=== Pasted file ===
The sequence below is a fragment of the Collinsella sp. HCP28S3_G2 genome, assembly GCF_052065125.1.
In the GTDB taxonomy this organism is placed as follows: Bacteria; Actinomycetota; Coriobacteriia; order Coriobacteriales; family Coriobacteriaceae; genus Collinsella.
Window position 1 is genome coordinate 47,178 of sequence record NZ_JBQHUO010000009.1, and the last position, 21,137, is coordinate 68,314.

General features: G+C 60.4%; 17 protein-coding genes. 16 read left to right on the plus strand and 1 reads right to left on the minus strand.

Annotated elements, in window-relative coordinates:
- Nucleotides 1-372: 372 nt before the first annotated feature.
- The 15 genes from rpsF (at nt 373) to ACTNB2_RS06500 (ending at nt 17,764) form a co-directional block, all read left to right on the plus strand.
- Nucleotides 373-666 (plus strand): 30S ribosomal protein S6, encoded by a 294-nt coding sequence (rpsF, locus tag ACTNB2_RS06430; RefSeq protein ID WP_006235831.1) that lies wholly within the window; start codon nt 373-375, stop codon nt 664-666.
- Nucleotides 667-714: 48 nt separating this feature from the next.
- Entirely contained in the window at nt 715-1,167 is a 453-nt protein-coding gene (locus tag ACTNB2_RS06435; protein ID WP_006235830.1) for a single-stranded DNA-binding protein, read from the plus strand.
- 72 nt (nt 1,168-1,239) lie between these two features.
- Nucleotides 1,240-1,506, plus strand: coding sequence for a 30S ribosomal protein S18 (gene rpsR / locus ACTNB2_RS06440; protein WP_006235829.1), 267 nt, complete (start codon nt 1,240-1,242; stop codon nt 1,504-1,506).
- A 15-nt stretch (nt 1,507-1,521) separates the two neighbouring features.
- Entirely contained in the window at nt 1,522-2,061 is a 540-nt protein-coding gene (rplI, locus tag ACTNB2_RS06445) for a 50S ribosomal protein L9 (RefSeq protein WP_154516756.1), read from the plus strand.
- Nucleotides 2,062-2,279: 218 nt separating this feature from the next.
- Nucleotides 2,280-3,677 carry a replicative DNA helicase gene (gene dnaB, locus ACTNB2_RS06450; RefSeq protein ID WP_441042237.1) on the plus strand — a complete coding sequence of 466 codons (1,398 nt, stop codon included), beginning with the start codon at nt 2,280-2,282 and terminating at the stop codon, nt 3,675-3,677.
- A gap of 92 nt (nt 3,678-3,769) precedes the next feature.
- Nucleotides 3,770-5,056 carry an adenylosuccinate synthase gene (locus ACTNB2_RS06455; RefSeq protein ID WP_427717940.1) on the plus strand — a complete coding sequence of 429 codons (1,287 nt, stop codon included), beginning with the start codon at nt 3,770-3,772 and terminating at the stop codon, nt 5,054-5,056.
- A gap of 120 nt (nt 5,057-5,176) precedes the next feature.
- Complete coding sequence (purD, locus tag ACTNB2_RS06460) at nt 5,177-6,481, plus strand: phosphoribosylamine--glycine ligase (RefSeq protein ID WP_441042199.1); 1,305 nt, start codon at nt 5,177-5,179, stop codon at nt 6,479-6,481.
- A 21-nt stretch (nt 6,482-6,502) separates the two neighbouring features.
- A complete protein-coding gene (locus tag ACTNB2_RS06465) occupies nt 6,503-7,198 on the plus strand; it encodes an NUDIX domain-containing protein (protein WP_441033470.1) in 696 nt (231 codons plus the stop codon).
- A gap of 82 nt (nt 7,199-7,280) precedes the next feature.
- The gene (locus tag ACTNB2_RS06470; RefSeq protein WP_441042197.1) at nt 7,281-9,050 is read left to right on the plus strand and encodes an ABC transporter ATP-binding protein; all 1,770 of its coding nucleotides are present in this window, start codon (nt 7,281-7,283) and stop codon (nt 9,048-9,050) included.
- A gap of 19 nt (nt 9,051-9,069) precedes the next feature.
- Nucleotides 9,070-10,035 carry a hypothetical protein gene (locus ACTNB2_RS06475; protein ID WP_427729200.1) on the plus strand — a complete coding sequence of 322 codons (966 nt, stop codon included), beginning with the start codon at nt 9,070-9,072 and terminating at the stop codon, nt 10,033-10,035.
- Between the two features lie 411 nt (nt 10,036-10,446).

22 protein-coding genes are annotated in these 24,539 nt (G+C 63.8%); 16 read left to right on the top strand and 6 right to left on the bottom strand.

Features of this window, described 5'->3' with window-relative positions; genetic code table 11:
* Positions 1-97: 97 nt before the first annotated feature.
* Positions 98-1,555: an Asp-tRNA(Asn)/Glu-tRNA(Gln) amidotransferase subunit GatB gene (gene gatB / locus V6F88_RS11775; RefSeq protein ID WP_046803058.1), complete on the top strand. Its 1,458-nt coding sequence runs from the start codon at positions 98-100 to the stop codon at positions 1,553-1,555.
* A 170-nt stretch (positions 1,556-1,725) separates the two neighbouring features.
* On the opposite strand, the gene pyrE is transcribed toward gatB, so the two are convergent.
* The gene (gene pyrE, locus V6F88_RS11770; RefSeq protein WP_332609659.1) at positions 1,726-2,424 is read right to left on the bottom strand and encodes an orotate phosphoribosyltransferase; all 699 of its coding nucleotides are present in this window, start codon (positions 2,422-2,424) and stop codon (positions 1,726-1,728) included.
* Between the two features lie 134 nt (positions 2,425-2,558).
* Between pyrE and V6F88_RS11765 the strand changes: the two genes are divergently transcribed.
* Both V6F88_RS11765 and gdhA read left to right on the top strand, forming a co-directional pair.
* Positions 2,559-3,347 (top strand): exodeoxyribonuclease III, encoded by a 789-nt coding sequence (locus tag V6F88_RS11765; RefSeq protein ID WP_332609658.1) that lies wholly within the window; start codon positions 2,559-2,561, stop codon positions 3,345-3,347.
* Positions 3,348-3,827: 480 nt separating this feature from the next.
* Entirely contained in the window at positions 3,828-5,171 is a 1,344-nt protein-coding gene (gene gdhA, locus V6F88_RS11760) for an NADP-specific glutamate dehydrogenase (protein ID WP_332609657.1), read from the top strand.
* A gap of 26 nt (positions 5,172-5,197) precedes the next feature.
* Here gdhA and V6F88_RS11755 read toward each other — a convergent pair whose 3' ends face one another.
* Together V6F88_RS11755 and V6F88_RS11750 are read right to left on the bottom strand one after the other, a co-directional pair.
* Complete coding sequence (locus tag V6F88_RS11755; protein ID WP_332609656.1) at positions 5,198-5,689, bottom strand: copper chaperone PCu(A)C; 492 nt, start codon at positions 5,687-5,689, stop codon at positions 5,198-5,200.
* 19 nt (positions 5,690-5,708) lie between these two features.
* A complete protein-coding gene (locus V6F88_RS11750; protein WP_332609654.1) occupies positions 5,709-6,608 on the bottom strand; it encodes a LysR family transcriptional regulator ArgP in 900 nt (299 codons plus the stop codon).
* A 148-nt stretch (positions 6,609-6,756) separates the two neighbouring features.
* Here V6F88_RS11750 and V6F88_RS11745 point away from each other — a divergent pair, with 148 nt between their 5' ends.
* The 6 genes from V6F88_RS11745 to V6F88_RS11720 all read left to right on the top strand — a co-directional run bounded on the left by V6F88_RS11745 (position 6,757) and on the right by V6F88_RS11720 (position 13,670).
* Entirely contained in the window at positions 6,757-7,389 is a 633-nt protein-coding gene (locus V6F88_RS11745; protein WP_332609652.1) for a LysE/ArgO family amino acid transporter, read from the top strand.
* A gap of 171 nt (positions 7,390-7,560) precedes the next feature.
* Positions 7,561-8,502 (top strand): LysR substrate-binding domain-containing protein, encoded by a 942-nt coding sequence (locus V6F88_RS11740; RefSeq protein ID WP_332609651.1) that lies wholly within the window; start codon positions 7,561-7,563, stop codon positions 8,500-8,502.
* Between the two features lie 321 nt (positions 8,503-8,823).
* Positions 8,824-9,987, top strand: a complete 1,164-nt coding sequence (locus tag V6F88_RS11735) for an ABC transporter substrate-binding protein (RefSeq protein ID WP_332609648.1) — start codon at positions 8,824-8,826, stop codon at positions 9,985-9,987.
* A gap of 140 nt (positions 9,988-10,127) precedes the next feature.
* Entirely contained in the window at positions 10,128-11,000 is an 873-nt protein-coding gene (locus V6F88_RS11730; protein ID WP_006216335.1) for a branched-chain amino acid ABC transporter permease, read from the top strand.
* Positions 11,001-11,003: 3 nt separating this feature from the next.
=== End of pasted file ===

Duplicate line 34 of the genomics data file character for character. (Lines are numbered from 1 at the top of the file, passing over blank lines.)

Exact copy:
* The gene (gene pyrE, locus V6F88_RS11770; RefSeq protein WP_332609659.1) at positions 1,726-2,424 is read right to left on the bottom strand and encodes an orotate phosphoribosyltransferase; all 699 of its coding nucleotides are present in this window, start codon (positions 2,422-2,424) and stop codon (positions 1,726-1,728) included.